Queen Elizabeth II Did Not Oppose Marriage Equality 

Queen Elizabeth II

Spokespeople for the U.K.’s royal family are rebutting claims that Queen Elizabeth II opposed her nation’s legalization of same-sex marriage.

London’s Daily Mail makes the claim in an article published today to initiate a series marking the long-reigning monarch’s 90th birthday, which will occur April 21.

When the queen gave her blessing to a marriage equality law for England and Wales, a formality after it was passed by Parliament in 2013, she did so reluctantly, a friend told the Mail. “It was the ‘marriage’ thing that she thought was wrong, because marriage ought to be sacrosanct between a man and a woman,” said the friend, not identified by name. The source said the queen was comfortable with civil partnerships, which the U.K. had offered same-sex couples since 2005. 

Rubbish, reports The Daily Beast, citing “senior sources at Buckingham Palace.” “It seems unlikely that one of her friends would pass on her thoughts to the Mail,” one of them told the Beast. The queen stays neutral in political matters, a requirement under the U.K.’s system of constitutional monarchy, in which Parliament and not the monarch has the final word on legislation, although the monarch is called upon to give “royal assent.”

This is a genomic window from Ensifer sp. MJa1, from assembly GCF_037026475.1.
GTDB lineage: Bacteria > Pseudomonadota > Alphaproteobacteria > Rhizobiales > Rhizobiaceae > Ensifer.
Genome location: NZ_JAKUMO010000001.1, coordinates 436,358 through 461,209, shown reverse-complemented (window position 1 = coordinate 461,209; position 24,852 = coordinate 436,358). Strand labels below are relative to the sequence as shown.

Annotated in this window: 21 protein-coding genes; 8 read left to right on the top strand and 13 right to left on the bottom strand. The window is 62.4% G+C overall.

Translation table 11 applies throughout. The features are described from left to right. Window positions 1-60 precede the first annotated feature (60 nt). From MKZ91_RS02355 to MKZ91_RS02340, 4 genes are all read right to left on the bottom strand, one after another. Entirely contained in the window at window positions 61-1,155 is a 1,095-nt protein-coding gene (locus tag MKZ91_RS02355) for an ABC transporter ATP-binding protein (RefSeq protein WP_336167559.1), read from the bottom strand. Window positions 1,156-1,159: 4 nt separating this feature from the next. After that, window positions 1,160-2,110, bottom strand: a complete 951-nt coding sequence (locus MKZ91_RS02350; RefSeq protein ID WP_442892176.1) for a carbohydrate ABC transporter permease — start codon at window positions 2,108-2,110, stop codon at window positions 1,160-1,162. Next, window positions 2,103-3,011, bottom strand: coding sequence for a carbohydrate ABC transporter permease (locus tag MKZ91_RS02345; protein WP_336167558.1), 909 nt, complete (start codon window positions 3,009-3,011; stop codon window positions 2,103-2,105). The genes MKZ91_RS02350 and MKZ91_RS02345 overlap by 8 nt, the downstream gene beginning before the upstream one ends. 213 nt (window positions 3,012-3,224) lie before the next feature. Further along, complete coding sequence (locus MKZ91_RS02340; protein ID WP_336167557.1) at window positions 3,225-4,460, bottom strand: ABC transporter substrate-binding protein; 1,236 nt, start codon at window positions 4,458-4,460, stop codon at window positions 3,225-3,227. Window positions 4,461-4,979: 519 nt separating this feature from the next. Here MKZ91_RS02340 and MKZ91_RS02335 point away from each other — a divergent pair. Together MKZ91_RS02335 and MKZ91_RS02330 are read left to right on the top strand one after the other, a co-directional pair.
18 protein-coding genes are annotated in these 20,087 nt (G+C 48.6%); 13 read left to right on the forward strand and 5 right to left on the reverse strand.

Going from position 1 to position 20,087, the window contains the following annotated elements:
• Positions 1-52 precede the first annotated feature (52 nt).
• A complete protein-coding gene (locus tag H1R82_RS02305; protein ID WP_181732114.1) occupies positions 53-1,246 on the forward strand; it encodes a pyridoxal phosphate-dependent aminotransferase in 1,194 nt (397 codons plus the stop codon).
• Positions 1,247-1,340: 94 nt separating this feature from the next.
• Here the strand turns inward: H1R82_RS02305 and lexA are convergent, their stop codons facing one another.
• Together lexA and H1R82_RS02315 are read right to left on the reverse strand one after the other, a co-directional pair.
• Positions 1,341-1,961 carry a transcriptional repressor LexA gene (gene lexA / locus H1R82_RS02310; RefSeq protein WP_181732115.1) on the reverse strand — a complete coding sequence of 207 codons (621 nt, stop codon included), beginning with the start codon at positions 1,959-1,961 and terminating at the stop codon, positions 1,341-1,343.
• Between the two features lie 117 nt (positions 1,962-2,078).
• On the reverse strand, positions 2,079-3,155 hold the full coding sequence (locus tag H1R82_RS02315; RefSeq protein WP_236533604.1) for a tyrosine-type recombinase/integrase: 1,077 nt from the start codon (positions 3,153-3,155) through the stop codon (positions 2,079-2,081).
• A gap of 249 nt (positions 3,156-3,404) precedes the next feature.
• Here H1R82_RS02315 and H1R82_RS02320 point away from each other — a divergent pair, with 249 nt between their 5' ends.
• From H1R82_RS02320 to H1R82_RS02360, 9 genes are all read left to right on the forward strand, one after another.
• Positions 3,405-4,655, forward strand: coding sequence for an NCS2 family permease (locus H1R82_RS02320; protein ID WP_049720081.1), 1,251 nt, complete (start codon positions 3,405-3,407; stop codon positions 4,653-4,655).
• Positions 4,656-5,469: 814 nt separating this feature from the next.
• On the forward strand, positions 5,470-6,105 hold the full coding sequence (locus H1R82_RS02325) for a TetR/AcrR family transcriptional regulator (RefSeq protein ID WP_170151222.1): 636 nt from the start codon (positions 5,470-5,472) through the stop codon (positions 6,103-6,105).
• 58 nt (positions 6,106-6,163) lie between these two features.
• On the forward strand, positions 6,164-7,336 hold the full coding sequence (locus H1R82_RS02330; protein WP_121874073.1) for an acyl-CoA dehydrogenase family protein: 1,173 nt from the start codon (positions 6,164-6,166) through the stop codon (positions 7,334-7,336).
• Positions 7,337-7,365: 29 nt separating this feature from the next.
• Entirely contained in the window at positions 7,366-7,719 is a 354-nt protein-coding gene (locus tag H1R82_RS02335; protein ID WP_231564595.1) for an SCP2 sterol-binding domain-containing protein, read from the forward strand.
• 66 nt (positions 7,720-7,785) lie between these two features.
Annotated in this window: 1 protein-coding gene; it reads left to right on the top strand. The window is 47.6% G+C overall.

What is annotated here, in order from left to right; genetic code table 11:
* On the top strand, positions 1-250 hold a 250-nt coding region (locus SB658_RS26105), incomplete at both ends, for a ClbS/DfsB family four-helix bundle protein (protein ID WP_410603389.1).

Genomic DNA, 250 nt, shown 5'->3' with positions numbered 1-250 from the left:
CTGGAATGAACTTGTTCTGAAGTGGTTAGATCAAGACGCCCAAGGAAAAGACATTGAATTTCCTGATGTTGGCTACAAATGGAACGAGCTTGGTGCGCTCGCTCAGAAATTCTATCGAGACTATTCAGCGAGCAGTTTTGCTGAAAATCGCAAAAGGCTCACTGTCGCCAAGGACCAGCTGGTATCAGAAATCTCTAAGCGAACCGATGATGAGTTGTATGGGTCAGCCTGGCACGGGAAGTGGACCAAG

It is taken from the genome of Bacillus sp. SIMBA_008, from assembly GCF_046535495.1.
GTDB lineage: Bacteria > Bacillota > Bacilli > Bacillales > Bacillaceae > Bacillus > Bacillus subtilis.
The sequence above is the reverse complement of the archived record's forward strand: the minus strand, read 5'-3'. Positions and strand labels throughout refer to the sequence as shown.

The source further called the Mail’s story “spurious and unsubstantiated.” One palace staffer emailed the Beast a story in which gay actor-comedian Stephen Fry quoted the queen speaking favorably about marriage equality. “Although Fry says the story is apocryphal, the fact that palace staffers were ready to email the story to an ink-stained wretch is a pretty clear sign that they consider the Mail’s report to be inaccurate, and a mischaracterization of the queen’s views,” the Beast notes.

While the 2013 bill affected only England and Wales, Scotland followed suit by legalizing same-sex marriage in 2014. Northern Ireland remains the only portion of the U.K. without marriage equality.

Queen Elizabeth also indicated support for LGBT rights with her support of a 2013 Commonwealth Charter that declared countries in the British Commonwealth “implacably opposed to all forms of discrimination, whether rooted in gender, race, colour, creed, political belief, or other grounds,” with the “other grounds” referring to sexuality, the Beast reports. The commonwealth is a voluntary association of 53 countries, including the U.K. and many of its former colonies, that work together on various matters.

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